The Coalinga Anticline and the Coalinga Earthquake of 1983
 
 

The Coalinga Anticline and the
Coalinga Earthquake of 1983

 

The Coalinga earthquake was a 6.5 magnitude event on the Richter scale that struck downtown Coalinga on May 2, 1983 at 11:42 in the evening. The quake was caused when Anticline Ridge, just north and northeast of town, was pushed up and out to the south about 1 to 2 feet along a reverse fault, 10 km down, that forms the core of the fold, which is known in the oil fields as the Coalinga Anticline. Although the main quake caused virtually no surface rupture, an aftershock five weeks later on June 11 - one of over 5,000 recorded - did break ground about 12 km northeast of town.

The red line on the geologic map at right shows the axis of the Coalinga anticline, and the red dot represents the epicenter of the 1983 earthquake. Quaternary rocks are shown in light blue, Tertiary rocks are green, and Cretaceous rocks are brown.

Damage from the quake was most severe in the eight-block commercial downtown district from Third to Seventh Street, and between Durian and Forest Streets, where 59 of 139 buildings collapsed or were heavily damaged. Older pre-1930s brick buildings, as might be expected, received the most damage, and newer buildings of reinforced concrete or pre-fabricated metal faired much better. There was also intense damage in the residential part of the city and more than eight-hundred family homes were destroyed or heavily damaged.

There was also heavy damage to the oil fields near Coalinga, which to date have produced over 900 million barrels of oil from the Coalinga Anticline. Pumping jacks were thrown out of alignment, causing production to stop, and pipelines and storage tanks damaged. One oil company building, about 7 kilometers north of town near the crest of the anticline, lost two of its brick chimneys. In addition, there was collapsed or parted well casing in 14 of the 1,725 wells that were active in the field at the time.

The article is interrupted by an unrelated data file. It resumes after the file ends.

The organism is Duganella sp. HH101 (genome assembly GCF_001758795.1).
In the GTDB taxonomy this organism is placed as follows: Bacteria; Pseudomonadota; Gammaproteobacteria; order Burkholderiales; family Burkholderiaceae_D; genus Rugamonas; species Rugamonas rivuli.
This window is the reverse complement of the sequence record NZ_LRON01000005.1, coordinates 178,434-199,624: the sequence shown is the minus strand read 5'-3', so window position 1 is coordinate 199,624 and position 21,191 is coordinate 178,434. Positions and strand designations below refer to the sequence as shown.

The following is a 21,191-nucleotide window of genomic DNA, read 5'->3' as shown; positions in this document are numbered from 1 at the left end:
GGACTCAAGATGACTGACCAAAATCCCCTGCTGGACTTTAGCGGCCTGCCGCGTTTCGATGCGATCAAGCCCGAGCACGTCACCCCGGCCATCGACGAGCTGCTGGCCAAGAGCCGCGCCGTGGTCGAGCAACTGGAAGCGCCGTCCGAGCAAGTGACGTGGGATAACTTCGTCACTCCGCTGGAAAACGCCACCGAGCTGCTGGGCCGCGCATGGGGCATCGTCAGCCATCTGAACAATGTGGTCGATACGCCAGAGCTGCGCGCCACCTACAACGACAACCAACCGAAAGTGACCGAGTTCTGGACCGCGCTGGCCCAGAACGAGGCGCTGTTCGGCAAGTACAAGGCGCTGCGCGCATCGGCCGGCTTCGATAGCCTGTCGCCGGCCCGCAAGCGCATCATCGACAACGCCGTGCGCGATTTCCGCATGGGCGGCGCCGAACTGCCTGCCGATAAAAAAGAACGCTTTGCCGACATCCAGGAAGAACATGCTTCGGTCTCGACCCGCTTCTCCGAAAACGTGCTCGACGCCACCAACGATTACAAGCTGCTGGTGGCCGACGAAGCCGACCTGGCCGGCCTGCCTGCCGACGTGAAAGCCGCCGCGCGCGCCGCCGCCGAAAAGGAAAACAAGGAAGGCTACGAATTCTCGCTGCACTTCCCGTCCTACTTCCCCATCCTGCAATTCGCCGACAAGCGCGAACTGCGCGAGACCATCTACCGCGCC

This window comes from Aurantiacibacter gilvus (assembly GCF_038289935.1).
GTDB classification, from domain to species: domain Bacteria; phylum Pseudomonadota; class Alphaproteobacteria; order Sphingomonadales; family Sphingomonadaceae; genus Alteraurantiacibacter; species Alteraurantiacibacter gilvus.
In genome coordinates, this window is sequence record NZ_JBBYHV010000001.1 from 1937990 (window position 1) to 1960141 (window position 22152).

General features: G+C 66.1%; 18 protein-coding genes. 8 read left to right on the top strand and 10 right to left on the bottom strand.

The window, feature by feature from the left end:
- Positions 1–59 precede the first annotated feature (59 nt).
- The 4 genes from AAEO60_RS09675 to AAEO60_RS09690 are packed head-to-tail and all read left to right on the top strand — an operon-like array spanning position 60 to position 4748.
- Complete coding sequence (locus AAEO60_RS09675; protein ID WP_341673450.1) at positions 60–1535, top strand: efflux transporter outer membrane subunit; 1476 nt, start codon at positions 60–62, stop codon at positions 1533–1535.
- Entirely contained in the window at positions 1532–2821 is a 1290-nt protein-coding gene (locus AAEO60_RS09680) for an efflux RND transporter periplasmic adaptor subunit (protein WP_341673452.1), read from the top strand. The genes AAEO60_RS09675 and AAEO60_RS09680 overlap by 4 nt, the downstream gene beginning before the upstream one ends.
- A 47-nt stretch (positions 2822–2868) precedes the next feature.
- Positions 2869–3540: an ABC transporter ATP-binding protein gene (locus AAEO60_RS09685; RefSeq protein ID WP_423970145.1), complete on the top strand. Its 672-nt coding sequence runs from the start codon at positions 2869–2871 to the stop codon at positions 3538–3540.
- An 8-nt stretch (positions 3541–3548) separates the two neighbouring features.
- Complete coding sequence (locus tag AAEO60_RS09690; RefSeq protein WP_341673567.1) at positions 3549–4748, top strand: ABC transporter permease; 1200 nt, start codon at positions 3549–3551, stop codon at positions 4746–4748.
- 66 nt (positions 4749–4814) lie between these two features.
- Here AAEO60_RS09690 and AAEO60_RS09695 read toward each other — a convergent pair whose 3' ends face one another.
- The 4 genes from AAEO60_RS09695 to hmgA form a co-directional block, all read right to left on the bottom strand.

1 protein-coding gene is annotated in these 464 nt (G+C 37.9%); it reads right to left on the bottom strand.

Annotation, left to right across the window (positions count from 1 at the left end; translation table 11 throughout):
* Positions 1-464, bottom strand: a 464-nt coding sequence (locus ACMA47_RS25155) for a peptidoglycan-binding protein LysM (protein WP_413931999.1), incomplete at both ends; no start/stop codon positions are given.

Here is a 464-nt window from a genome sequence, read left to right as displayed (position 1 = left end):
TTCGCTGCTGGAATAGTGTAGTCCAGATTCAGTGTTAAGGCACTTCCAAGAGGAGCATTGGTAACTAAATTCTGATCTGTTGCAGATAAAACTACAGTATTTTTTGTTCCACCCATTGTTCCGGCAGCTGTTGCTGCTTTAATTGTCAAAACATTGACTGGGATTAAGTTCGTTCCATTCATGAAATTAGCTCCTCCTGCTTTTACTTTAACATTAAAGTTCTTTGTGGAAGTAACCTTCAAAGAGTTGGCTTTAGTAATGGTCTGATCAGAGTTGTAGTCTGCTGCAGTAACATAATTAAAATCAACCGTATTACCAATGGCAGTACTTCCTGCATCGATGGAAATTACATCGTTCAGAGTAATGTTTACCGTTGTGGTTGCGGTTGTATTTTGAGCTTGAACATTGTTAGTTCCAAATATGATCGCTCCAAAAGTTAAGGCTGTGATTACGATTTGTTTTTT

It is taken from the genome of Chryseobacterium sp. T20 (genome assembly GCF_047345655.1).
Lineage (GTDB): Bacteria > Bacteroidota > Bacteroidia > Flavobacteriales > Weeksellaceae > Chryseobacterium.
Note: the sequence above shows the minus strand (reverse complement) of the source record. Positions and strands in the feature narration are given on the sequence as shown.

This earthquake also triggered thousands of rockfalls and landslides in the mountains west of town, as far as 34 kilometers northwest, 15 kilometers south, and 26 kilometers southwest from the epicenter. However, this was due to the steep slopes in these mountains, which obviously are still growing, and there were virtually no slope failures in the flat plains to the east.

 

Photos of the Coalinga Earthquake of 1983

More than 800 private residences in Coalinga were destroyed or heavily damaged by the earthquake, and most of the 94 injuries happened in the residential parts of the city.

Extensive earthquake damage to buildings in the downtown area of Coalinga.

Shaking from the quake sheared off the entire front of the Coalinga TV repair building at 187 South 6th Street.

Heavy damage to a building on 5th Street, in the downtown part of Coalinga.